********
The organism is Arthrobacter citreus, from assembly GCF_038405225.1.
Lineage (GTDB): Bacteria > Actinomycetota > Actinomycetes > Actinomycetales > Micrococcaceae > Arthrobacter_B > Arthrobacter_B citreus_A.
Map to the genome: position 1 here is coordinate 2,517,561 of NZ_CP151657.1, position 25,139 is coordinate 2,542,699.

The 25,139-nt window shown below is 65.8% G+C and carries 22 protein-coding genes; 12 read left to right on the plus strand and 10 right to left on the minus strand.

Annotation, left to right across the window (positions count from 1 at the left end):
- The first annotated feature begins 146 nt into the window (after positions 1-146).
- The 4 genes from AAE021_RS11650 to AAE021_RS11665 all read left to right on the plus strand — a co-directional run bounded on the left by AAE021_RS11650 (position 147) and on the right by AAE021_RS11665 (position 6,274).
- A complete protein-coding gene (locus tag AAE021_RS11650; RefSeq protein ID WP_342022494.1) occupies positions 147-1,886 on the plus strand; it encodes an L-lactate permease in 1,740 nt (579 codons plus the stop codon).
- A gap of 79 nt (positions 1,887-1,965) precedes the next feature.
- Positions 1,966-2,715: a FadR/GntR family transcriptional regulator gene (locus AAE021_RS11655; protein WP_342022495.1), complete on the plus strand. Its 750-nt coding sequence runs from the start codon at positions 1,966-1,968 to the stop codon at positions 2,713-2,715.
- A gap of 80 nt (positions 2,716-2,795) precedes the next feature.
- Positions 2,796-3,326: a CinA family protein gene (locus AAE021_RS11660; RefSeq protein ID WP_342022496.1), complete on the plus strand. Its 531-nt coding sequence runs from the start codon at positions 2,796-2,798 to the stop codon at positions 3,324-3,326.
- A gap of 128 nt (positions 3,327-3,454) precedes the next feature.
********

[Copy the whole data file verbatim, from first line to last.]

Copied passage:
The organism is Arthrobacter citreus, from assembly GCF_038405225.1.
Lineage (GTDB): Bacteria > Actinomycetota > Actinomycetes > Actinomycetales > Micrococcaceae > Arthrobacter_B > Arthrobacter_B citreus_A.
Map to the genome: position 1 here is coordinate 2,517,561 of NZ_CP151657.1, position 25,139 is coordinate 2,542,699.

The 25,139-nt window shown below is 65.8% G+C and carries 22 protein-coding genes; 12 read left to right on the plus strand and 10 right to left on the minus strand.

Annotation, left to right across the window (positions count from 1 at the left end):
- The first annotated feature begins 146 nt into the window (after positions 1-146).
- The 4 genes from AAE021_RS11650 to AAE021_RS11665 all read left to right on the plus strand — a co-directional run bounded on the left by AAE021_RS11650 (position 147) and on the right by AAE021_RS11665 (position 6,274).
- A complete protein-coding gene (locus tag AAE021_RS11650; RefSeq protein ID WP_342022494.1) occupies positions 147-1,886 on the plus strand; it encodes an L-lactate permease in 1,740 nt (579 codons plus the stop codon).
- A gap of 79 nt (positions 1,887-1,965) precedes the next feature.
- Positions 1,966-2,715: a FadR/GntR family transcriptional regulator gene (locus AAE021_RS11655; protein WP_342022495.1), complete on the plus strand. Its 750-nt coding sequence runs from the start codon at positions 1,966-1,968 to the stop codon at positions 2,713-2,715.
- A gap of 80 nt (positions 2,716-2,795) precedes the next feature.
- Positions 2,796-3,326: a CinA family protein gene (locus AAE021_RS11660; RefSeq protein ID WP_342022496.1), complete on the plus strand. Its 531-nt coding sequence runs from the start codon at positions 2,796-2,798 to the stop codon at positions 3,324-3,326.
- A gap of 128 nt (positions 3,327-3,454) precedes the next feature.